by Steve Wilson • Photography by Andy Sams
When Debbie Davis turned 30 in 1992, her husband, Don, bought her a pair of longhorn heifers. “Kind of for giggles,” she says. “I’d been talking about having longhorns as pets.” At the time, Don worked in Austin as an architect and Debbie at jobs that sometimes drew on her fine arts graduate degree, but the heifers weren’t just the whim of city slickers looking for a weekend hobby. Don’s family owned two ranches outside Austin, and the couple soon bought their own in Tarpley, Texas. And as their longhorn herd slowly grew, so did the couple’s commitment to the iconic Texas animal—especially to its future.
Debbie and Don admired how the tough and lean longhorns—descended from the same hearty stock that survived cattle drives in the 1800s—were rarely sick, didn’t need much water and had no trouble making babies or birthing them. They feared these distinct traits might get flushed away forever by other ranchers who’d begun crossbreeding longhorns to produce bigger bodies and horns. “They make these ‘wrong-horns’ just to brag about their horn size at competitions,” says Don. Longhorns may be the official large mammal of Texas, and they may move a lot of collegiate merchandise, but Don and Debbie saw them in peril. They decided to rescue what they call “full-blood” longhorns by…turning them into hamburgers?
The Davises set up Bandera Grassland in 2003 to help shine a light on longhorn meat and make the animal a desirable one to breed. “We needed to make a market for longhorns so that people would want to raise them,” says Debbie. People started getting hip to the grassfed cattle movement around this time, but Don and Debbie were already way ahead of the curve. They’d long since cut grains, hormones and antibiotics from their herd’s diet, as well as chemicals from their soil. And shortly thereafter, they gave up on selling their meat to the conventional feedlot markets and instead began marketing their USDA-approved processed meat directly to customers. “We decided to commit ourselves to growing the best animals in the best environment,” says Debbie.
Austin establishments such as Hudson’s on the Bend, Kerbey Lane Cafe, Hut’s Hamburgers and Wheatsville Food Co-op liked the approach, and their customers apparently liked the taste, because they began asking for more. Don eventually quit architecture to handle Bandera sales and he launched the Grassfed Longhorn Alliance to advocate for fellow small-scale, independent longhorn ranchers. (The couple also formed the Cattlemen’s Texas Longhorn Conservancy in 2005.)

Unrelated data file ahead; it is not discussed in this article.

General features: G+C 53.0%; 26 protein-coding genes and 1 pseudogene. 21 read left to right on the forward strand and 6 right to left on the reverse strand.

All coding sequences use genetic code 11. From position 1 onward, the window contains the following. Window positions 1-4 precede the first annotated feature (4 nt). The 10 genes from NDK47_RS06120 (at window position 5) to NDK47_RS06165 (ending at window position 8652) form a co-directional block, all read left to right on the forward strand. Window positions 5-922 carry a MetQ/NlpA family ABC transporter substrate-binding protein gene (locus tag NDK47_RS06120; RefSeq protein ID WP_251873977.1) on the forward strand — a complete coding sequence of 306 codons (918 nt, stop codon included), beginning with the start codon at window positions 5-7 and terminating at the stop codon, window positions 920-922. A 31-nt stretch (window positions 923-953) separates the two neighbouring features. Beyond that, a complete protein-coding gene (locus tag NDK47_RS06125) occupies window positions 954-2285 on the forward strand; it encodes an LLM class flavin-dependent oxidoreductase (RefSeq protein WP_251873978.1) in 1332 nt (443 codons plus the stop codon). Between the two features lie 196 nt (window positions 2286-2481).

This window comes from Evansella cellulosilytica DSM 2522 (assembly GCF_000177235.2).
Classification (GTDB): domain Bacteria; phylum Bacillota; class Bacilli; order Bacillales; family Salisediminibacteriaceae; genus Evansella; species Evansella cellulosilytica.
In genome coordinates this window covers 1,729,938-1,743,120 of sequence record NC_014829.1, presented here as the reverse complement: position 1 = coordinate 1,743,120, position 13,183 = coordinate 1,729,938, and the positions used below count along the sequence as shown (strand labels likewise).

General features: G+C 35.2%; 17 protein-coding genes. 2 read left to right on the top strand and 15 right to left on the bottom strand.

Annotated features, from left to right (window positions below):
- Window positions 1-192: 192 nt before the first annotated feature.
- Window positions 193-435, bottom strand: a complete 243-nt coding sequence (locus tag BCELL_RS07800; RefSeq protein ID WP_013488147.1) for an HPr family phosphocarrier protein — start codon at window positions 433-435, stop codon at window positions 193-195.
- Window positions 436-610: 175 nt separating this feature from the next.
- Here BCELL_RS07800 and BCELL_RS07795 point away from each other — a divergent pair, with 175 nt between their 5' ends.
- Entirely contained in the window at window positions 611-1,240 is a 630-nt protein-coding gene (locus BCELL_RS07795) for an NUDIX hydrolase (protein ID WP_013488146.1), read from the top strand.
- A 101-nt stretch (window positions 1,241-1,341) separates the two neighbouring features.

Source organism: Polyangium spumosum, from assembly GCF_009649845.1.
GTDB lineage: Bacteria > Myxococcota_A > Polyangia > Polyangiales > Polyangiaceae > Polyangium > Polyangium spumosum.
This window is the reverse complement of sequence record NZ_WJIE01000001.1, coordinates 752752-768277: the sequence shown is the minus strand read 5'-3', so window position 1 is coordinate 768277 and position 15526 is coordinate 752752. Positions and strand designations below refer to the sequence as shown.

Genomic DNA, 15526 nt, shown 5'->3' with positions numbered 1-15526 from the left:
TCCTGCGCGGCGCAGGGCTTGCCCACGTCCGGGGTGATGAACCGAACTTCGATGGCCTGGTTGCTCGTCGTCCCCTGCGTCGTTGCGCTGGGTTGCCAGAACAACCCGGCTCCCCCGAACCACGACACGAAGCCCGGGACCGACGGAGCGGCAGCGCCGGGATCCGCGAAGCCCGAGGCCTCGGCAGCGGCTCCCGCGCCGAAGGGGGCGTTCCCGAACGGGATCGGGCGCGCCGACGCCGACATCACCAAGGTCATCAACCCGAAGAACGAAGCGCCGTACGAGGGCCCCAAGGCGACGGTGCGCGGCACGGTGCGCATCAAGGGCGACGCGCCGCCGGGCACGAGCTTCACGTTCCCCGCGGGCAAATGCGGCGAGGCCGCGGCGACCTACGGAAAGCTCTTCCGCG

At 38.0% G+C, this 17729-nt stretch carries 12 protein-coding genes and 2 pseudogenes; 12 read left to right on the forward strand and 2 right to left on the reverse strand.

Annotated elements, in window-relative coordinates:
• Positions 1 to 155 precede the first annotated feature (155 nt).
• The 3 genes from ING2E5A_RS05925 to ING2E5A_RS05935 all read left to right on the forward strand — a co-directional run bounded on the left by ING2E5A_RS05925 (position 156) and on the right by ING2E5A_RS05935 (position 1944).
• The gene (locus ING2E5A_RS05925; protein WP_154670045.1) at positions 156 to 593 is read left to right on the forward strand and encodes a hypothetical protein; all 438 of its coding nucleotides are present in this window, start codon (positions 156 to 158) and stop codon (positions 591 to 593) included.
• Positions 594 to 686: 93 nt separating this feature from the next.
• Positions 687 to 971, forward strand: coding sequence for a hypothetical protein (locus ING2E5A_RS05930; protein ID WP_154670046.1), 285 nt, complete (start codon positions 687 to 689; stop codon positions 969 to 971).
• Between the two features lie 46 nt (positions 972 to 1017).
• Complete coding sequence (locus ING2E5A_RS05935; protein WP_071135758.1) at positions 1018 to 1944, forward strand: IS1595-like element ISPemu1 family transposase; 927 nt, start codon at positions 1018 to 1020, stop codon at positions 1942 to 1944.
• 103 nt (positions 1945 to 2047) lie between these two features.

By 2006, the couple had 300 longhorns and a herd of sheep on 10,000 acres that they either owned or leased. It sounds impressive—until you factor in gas, feed cost and lease fees. “We were killing ourselves,” says Debbie. “And when we put a pencil to it, we realized it wasn’t worth it.” They scaled down Bandera Grassland’s client list to include only Hut’s Hamburgers and individual consumers. Meanwhile, Don turned the Grassfed Longhorn Alliance into the Grassfed Livestock Alliance (GLA)—a collective of like-minded ranchers in Texas, Oklahoma and Arkansas who meet the standards of the American Grassfed Association. Don says that some larger ranchers and meat producers put “grassfed” on their labels without backing up the claim. “A lot of people say they do grassfed, but we prove it,” says Don. The collective also meets the Global Animal Partnership requirements of Whole Foods Market, which carries its meat in nearly every store in four southwestern states, save for the Austin stores which carry an organic beef from California. Don and the GLA worked out an innovative deal in which the grocery chain buys the whole carcass instead of the pieces—a huge boon to small ranchers who’d otherwise have to spend their entire weekends at farmers markets just to sell some chuck. “If I sold you a tomato, you wouldn’t buy the middle and leave me with the top and bottom,” Don jokes.
Teaming up with a huge customer like Whole Foods Market has helped the couple and other GLA members weather Texas’ devastating drought. Since much of Don and Debbie’s lovingly tended pastureland has sizzled up, they’ve gone through the painful process of destocking their longhorn herd down to 40 on their ranch in Tarpley. That’s also meant no more sheep, but at least the couple had the option of moving them to another GLA ranch. “They’re still in the family,” Debbie says.
No matter how much of the grass may shrivel, the Davises are committed to keeping it at the top of the menu for the herd. Not only is grass-feeding the right way to raise a longhorn, they say, it also makes for better meat. “I’m sure the big boys wanted to make us go away,” says Don. “We didn’t. Now we’ve gotten everybody’s attention.”